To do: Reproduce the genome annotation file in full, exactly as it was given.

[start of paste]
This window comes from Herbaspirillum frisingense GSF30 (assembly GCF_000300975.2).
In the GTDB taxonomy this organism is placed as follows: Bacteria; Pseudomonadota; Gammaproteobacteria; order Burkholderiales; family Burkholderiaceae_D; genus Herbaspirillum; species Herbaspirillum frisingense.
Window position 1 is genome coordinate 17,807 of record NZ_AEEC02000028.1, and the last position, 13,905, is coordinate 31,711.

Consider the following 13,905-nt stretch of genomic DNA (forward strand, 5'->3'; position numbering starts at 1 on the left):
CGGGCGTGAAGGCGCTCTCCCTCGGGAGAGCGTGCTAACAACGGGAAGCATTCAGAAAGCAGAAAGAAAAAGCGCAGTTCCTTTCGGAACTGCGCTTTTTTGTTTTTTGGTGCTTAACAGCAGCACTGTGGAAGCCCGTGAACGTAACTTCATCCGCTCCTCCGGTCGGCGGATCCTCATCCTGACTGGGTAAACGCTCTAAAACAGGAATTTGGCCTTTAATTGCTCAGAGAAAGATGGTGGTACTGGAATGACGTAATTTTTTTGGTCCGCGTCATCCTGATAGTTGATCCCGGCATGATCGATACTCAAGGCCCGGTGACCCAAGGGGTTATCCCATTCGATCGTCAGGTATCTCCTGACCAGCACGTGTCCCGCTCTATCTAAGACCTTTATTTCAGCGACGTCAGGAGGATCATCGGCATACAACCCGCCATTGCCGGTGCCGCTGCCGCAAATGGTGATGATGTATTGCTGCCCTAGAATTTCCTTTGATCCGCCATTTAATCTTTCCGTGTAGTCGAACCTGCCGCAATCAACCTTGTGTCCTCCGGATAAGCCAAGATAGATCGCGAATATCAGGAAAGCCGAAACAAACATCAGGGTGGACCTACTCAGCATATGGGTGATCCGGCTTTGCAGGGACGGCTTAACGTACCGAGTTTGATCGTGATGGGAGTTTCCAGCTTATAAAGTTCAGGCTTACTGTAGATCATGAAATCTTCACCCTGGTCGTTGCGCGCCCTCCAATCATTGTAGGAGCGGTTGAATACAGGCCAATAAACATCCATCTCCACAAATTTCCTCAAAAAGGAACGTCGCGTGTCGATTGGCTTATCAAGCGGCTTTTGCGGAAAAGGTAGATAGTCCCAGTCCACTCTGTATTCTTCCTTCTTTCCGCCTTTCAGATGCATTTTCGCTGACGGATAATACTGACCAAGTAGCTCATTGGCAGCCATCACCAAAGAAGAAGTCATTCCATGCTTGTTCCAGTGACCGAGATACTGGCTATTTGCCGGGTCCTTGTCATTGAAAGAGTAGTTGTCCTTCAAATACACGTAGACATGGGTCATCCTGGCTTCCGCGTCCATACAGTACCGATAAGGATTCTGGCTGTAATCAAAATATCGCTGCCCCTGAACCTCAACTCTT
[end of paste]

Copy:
This window comes from Herbaspirillum frisingense GSF30 (assembly GCF_000300975.2).
In the GTDB taxonomy this organism is placed as follows: Bacteria; Pseudomonadota; Gammaproteobacteria; order Burkholderiales; family Burkholderiaceae_D; genus Herbaspirillum; species Herbaspirillum frisingense.
Window position 1 is genome coordinate 17,807 of record NZ_AEEC02000028.1, and the last position, 13,905, is coordinate 31,711.

Consider the following 13,905-nt stretch of genomic DNA (forward strand, 5'->3'; position numbering starts at 1 on the left):
CGGGCGTGAAGGCGCTCTCCCTCGGGAGAGCGTGCTAACAACGGGAAGCATTCAGAAAGCAGAAAGAAAAAGCGCAGTTCCTTTCGGAACTGCGCTTTTTTGTTTTTTGGTGCTTAACAGCAGCACTGTGGAAGCCCGTGAACGTAACTTCATCCGCTCCTCCGGTCGGCGGATCCTCATCCTGACTGGGTAAACGCTCTAAAACAGGAATTTGGCCTTTAATTGCTCAGAGAAAGATGGTGGTACTGGAATGACGTAATTTTTTTGGTCCGCGTCATCCTGATAGTTGATCCCGGCATGATCGATACTCAAGGCCCGGTGACCCAAGGGGTTATCCCATTCGATCGTCAGGTATCTCCTGACCAGCACGTGTCCCGCTCTATCTAAGACCTTTATTTCAGCGACGTCAGGAGGATCATCGGCATACAACCCGCCATTGCCGGTGCCGCTGCCGCAAATGGTGATGATGTATTGCTGCCCTAGAATTTCCTTTGATCCGCCATTTAATCTTTCCGTGTAGTCGAACCTGCCGCAATCAACCTTGTGTCCTCCGGATAAGCCAAGATAGATCGCGAATATCAGGAAAGCCGAAACAAACATCAGGGTGGACCTACTCAGCATATGGGTGATCCGGCTTTGCAGGGACGGCTTAACGTACCGAGTTTGATCGTGATGGGAGTTTCCAGCTTATAAAGTTCAGGCTTACTGTAGATCATGAAATCTTCACCCTGGTCGTTGCGCGCCCTCCAATCATTGTAGGAGCGGTTGAATACAGGCCAATAAACATCCATCTCCACAAATTTCCTCAAAAAGGAACGTCGCGTGTCGATTGGCTTATCAAGCGGCTTTTGCGGAAAAGGTAGATAGTCCCAGTCCACTCTGTATTCTTCCTTCTTTCCGCCTTTCAGATGCATTTTCGCTGACGGATAATACTGACCAAGTAGCTCATTGGCAGCCATCACCAAAGAAGAAGTCATTCCATGCTTGTTCCAGTGACCGAGATACTGGCTATTTGCCGGGTCCTTGTCATTGAAAGAGTAGTTGTCCTTCAAATACACGTAGACATGGGTCATCCTGGCTTCCGCGTCCATACAGTACCGATAAGGATTCTGGCTGTAATCAAAATATCGCTGCCCCTGAACCTCAACTCTT